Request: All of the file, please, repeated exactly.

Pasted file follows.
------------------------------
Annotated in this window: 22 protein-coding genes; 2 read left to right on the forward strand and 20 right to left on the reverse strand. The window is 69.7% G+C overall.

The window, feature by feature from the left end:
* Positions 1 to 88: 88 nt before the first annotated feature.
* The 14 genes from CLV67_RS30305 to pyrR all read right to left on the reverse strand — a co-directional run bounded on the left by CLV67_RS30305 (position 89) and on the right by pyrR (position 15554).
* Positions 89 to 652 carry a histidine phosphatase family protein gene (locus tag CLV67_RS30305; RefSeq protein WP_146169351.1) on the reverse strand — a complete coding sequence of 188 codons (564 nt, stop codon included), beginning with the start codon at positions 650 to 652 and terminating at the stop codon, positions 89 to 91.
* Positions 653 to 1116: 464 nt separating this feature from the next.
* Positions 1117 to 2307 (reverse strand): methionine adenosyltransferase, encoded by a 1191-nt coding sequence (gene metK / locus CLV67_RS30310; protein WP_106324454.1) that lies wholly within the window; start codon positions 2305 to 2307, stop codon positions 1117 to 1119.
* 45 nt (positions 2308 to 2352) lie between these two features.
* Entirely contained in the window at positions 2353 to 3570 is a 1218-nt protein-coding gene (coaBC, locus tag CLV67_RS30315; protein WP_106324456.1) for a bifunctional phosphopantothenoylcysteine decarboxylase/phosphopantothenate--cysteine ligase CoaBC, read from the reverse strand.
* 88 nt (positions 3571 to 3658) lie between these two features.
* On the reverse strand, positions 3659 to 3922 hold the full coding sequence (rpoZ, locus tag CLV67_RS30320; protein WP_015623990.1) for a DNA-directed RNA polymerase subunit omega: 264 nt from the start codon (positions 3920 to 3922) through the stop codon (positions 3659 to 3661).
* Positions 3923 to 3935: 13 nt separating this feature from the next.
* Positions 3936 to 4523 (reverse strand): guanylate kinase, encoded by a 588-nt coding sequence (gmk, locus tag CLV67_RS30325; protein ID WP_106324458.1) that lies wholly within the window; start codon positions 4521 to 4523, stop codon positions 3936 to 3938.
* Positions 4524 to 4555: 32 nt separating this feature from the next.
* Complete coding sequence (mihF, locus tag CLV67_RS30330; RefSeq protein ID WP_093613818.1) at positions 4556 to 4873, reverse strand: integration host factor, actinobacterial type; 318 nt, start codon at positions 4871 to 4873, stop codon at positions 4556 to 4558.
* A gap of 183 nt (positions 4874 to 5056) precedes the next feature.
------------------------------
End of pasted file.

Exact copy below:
Annotated in this window: 22 protein-coding genes; 2 read left to right on the forward strand and 20 right to left on the reverse strand. The window is 69.7% G+C overall.

The window, feature by feature from the left end:
* Positions 1 to 88: 88 nt before the first annotated feature.
* The 14 genes from CLV67_RS30305 to pyrR all read right to left on the reverse strand — a co-directional run bounded on the left by CLV67_RS30305 (position 89) and on the right by pyrR (position 15554).
* Positions 89 to 652 carry a histidine phosphatase family protein gene (locus tag CLV67_RS30305; RefSeq protein WP_146169351.1) on the reverse strand — a complete coding sequence of 188 codons (564 nt, stop codon included), beginning with the start codon at positions 650 to 652 and terminating at the stop codon, positions 89 to 91.
* Positions 653 to 1116: 464 nt separating this feature from the next.
* Positions 1117 to 2307 (reverse strand): methionine adenosyltransferase, encoded by a 1191-nt coding sequence (gene metK / locus CLV67_RS30310; protein WP_106324454.1) that lies wholly within the window; start codon positions 2305 to 2307, stop codon positions 1117 to 1119.
* 45 nt (positions 2308 to 2352) lie between these two features.
* Entirely contained in the window at positions 2353 to 3570 is a 1218-nt protein-coding gene (coaBC, locus tag CLV67_RS30315; protein WP_106324456.1) for a bifunctional phosphopantothenoylcysteine decarboxylase/phosphopantothenate--cysteine ligase CoaBC, read from the reverse strand.
* 88 nt (positions 3571 to 3658) lie between these two features.
* On the reverse strand, positions 3659 to 3922 hold the full coding sequence (rpoZ, locus tag CLV67_RS30320; protein WP_015623990.1) for a DNA-directed RNA polymerase subunit omega: 264 nt from the start codon (positions 3920 to 3922) through the stop codon (positions 3659 to 3661).
* Positions 3923 to 3935: 13 nt separating this feature from the next.
* Positions 3936 to 4523 (reverse strand): guanylate kinase, encoded by a 588-nt coding sequence (gmk, locus tag CLV67_RS30325; protein ID WP_106324458.1) that lies wholly within the window; start codon positions 4521 to 4523, stop codon positions 3936 to 3938.
* Positions 4524 to 4555: 32 nt separating this feature from the next.
* Complete coding sequence (mihF, locus tag CLV67_RS30330; RefSeq protein ID WP_093613818.1) at positions 4556 to 4873, reverse strand: integration host factor, actinobacterial type; 318 nt, start codon at positions 4871 to 4873, stop codon at positions 4556 to 4558.
* A gap of 183 nt (positions 4874 to 5056) precedes the next feature.